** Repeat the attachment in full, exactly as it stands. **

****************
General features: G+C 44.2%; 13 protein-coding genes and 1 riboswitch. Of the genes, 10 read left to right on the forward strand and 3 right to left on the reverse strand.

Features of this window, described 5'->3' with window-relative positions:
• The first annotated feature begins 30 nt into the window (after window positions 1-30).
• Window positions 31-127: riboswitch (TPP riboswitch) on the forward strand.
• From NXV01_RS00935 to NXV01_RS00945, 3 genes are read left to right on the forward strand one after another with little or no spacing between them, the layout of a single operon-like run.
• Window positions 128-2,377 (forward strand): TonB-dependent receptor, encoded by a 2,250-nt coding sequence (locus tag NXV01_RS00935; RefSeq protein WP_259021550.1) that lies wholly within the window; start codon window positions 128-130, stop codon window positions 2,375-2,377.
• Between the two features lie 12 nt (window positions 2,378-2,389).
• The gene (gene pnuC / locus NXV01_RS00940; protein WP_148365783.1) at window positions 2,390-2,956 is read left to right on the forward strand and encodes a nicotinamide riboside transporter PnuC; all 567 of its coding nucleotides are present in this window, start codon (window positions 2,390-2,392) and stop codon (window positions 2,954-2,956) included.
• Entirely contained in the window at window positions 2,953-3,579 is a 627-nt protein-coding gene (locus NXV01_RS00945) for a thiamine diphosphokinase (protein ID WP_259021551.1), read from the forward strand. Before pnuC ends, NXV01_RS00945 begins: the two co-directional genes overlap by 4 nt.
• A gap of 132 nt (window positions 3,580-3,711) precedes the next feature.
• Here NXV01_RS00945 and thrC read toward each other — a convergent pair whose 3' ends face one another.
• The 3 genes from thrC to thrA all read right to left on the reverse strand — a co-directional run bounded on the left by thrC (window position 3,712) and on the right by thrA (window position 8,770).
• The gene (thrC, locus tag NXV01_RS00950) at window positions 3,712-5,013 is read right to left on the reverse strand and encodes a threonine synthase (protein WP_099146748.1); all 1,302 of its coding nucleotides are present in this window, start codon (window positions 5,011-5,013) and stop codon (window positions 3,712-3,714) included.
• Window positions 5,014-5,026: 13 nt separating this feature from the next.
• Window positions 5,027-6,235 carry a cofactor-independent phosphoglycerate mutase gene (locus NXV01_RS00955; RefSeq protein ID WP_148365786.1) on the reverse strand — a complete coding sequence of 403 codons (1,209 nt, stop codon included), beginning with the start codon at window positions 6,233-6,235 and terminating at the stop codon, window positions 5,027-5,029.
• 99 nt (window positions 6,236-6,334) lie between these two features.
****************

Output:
General features: G+C 44.2%; 13 protein-coding genes and 1 riboswitch. Of the genes, 10 read left to right on the forward strand and 3 right to left on the reverse strand.

Features of this window, described 5'->3' with window-relative positions:
• The first annotated feature begins 30 nt into the window (after window positions 1-30).
• Window positions 31-127: riboswitch (TPP riboswitch) on the forward strand.
• From NXV01_RS00935 to NXV01_RS00945, 3 genes are read left to right on the forward strand one after another with little or no spacing between them, the layout of a single operon-like run.
• Window positions 128-2,377 (forward strand): TonB-dependent receptor, encoded by a 2,250-nt coding sequence (locus tag NXV01_RS00935; RefSeq protein WP_259021550.1) that lies wholly within the window; start codon window positions 128-130, stop codon window positions 2,375-2,377.
• Between the two features lie 12 nt (window positions 2,378-2,389).
• The gene (gene pnuC / locus NXV01_RS00940; protein WP_148365783.1) at window positions 2,390-2,956 is read left to right on the forward strand and encodes a nicotinamide riboside transporter PnuC; all 567 of its coding nucleotides are present in this window, start codon (window positions 2,390-2,392) and stop codon (window positions 2,954-2,956) included.
• Entirely contained in the window at window positions 2,953-3,579 is a 627-nt protein-coding gene (locus NXV01_RS00945) for a thiamine diphosphokinase (protein ID WP_259021551.1), read from the forward strand. Before pnuC ends, NXV01_RS00945 begins: the two co-directional genes overlap by 4 nt.
• A gap of 132 nt (window positions 3,580-3,711) precedes the next feature.
• Here NXV01_RS00945 and thrC read toward each other — a convergent pair whose 3' ends face one another.
• The 3 genes from thrC to thrA all read right to left on the reverse strand — a co-directional run bounded on the left by thrC (window position 3,712) and on the right by thrA (window position 8,770).
• The gene (thrC, locus tag NXV01_RS00950) at window positions 3,712-5,013 is read right to left on the reverse strand and encodes a threonine synthase (protein WP_099146748.1); all 1,302 of its coding nucleotides are present in this window, start codon (window positions 5,011-5,013) and stop codon (window positions 3,712-3,714) included.
• Window positions 5,014-5,026: 13 nt separating this feature from the next.
• Window positions 5,027-6,235 carry a cofactor-independent phosphoglycerate mutase gene (locus NXV01_RS00955; RefSeq protein ID WP_148365786.1) on the reverse strand — a complete coding sequence of 403 codons (1,209 nt, stop codon included), beginning with the start codon at window positions 6,233-6,235 and terminating at the stop codon, window positions 5,027-5,029.
• 99 nt (window positions 6,236-6,334) lie between these two features.